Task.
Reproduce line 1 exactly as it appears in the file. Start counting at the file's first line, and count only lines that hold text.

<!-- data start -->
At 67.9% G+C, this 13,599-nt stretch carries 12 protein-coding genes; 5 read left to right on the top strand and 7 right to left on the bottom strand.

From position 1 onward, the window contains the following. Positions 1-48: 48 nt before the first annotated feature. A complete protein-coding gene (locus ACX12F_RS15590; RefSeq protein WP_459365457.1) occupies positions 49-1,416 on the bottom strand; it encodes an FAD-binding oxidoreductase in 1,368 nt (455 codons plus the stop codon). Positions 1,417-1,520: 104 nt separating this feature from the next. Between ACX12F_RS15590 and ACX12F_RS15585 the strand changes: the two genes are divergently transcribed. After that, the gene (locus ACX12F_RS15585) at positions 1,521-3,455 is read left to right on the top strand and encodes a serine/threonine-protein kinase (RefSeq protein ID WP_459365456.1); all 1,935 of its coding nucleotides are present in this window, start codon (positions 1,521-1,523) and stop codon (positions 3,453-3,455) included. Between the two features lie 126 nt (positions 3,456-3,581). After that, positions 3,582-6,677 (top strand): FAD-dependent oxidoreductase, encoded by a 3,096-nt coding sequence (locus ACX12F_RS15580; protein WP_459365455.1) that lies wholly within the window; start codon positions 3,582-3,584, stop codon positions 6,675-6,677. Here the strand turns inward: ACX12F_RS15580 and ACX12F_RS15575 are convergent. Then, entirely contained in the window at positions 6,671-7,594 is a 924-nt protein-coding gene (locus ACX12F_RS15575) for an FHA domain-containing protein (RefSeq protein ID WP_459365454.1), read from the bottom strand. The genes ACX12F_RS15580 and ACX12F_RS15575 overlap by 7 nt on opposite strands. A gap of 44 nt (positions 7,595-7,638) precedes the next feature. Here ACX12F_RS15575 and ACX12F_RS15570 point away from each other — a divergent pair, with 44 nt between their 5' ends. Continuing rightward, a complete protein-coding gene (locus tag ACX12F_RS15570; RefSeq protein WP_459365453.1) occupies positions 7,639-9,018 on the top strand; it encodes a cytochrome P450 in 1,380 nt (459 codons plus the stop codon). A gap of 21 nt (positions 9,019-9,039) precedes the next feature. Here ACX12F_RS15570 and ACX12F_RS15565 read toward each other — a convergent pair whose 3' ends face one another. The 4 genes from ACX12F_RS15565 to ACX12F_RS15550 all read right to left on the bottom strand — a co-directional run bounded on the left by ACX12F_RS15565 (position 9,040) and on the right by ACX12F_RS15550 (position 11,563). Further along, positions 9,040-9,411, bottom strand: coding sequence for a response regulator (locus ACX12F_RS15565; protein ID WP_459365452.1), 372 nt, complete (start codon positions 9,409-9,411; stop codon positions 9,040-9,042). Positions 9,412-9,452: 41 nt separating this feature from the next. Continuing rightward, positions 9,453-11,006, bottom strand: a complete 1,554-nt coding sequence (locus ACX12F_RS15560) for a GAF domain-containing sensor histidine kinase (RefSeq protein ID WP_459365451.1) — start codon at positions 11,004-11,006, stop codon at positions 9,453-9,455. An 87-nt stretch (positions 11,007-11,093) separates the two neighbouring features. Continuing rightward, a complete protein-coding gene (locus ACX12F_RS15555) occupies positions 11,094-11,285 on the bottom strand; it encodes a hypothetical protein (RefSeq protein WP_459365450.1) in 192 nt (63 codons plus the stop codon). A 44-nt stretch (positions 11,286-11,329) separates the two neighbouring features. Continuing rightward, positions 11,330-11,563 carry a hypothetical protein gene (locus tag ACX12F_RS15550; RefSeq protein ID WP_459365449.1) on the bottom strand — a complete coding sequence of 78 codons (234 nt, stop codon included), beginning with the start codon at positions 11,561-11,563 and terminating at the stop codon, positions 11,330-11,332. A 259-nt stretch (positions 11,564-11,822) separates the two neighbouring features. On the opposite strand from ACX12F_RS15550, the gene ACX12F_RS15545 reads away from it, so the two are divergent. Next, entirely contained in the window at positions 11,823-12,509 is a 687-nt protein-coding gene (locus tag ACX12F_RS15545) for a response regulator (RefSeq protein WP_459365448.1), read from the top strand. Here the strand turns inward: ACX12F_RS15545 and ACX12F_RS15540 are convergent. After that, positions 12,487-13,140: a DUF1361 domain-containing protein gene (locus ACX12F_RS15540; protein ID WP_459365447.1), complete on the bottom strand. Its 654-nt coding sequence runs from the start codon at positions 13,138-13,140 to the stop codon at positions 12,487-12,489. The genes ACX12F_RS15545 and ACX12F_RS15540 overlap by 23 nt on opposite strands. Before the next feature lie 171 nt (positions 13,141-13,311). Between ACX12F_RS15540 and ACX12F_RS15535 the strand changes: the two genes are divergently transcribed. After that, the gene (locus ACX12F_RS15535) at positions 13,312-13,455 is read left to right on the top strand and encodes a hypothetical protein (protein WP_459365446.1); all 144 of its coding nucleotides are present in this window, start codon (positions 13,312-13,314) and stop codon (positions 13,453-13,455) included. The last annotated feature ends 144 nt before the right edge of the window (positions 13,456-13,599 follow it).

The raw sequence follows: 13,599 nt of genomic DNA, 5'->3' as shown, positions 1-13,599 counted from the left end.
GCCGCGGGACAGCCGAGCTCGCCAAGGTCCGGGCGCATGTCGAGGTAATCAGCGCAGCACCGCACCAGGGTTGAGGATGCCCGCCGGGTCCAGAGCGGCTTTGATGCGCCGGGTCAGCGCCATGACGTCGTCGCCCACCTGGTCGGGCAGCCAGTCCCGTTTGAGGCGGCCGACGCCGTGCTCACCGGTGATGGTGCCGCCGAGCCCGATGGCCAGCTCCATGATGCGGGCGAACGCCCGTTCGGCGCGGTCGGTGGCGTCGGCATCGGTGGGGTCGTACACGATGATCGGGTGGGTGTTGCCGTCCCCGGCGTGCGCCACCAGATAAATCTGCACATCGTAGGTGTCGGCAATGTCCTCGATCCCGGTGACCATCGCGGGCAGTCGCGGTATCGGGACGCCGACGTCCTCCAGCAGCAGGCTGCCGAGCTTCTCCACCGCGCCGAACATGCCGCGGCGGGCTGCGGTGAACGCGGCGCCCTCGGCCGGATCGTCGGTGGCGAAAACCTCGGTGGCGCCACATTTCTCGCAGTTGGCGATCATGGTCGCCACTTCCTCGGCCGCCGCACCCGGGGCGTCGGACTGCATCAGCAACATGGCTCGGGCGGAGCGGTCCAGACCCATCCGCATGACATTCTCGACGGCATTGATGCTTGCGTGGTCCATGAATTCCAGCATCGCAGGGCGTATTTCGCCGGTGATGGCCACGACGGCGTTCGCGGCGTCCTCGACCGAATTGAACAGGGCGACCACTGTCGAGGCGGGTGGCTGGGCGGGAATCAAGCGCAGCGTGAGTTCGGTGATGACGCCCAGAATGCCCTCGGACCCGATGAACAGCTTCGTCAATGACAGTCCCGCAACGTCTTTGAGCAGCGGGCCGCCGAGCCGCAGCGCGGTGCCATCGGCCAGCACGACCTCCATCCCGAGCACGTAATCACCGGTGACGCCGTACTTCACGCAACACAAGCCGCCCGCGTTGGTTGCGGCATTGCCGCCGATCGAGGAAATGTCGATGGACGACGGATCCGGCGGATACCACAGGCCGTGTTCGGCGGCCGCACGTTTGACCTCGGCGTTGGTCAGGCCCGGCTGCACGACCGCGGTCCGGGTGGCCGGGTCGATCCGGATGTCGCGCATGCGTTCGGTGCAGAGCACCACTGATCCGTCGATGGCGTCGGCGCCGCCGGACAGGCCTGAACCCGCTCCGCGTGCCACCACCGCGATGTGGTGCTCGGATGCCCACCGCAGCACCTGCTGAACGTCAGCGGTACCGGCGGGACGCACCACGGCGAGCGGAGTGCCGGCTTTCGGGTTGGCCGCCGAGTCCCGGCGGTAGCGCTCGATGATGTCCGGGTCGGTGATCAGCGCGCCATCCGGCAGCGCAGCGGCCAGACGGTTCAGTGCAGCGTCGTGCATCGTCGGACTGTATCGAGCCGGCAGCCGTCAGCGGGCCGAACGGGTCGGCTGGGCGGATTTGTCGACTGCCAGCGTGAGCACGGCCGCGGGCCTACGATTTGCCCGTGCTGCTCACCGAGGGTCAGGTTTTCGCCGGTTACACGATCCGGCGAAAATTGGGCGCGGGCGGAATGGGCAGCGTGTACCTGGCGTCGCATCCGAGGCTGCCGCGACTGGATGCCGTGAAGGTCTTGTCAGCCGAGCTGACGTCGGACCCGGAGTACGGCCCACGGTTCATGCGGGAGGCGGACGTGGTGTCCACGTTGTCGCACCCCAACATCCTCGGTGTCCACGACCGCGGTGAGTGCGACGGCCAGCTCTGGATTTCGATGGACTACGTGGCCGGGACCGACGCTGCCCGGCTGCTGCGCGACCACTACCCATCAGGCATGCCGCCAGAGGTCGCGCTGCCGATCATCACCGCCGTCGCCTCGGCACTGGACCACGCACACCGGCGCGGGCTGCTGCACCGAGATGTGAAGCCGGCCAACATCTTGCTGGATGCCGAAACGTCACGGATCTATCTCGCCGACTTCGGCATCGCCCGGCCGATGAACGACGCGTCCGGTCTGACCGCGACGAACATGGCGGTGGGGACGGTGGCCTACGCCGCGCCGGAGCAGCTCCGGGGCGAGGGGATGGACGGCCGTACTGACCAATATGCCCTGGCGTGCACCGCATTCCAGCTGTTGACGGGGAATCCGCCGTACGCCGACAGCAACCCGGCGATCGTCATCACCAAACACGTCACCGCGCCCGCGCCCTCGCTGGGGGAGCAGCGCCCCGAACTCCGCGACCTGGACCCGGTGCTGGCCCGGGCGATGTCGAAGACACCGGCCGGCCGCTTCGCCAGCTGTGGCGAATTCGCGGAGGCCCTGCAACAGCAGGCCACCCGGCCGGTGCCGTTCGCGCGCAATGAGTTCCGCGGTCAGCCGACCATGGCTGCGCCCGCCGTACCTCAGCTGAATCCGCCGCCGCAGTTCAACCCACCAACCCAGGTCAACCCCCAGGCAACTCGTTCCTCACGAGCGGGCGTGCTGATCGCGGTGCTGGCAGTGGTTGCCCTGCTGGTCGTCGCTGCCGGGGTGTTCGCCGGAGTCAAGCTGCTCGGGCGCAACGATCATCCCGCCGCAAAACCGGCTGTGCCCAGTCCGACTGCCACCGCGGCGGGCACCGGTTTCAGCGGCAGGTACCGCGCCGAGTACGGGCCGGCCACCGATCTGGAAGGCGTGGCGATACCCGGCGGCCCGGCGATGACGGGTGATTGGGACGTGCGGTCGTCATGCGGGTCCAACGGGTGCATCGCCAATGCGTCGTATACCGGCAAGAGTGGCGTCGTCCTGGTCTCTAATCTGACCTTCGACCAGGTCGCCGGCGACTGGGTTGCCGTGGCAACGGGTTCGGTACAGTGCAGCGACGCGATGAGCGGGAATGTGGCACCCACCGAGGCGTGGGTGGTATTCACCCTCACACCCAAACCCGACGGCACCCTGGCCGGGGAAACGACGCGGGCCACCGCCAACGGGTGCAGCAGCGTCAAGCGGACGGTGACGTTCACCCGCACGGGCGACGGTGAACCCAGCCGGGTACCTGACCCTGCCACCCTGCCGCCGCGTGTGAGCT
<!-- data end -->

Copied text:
At 67.9% G+C, this 13,599-nt stretch carries 12 protein-coding genes; 5 read left to right on the top strand and 7 right to left on the bottom strand.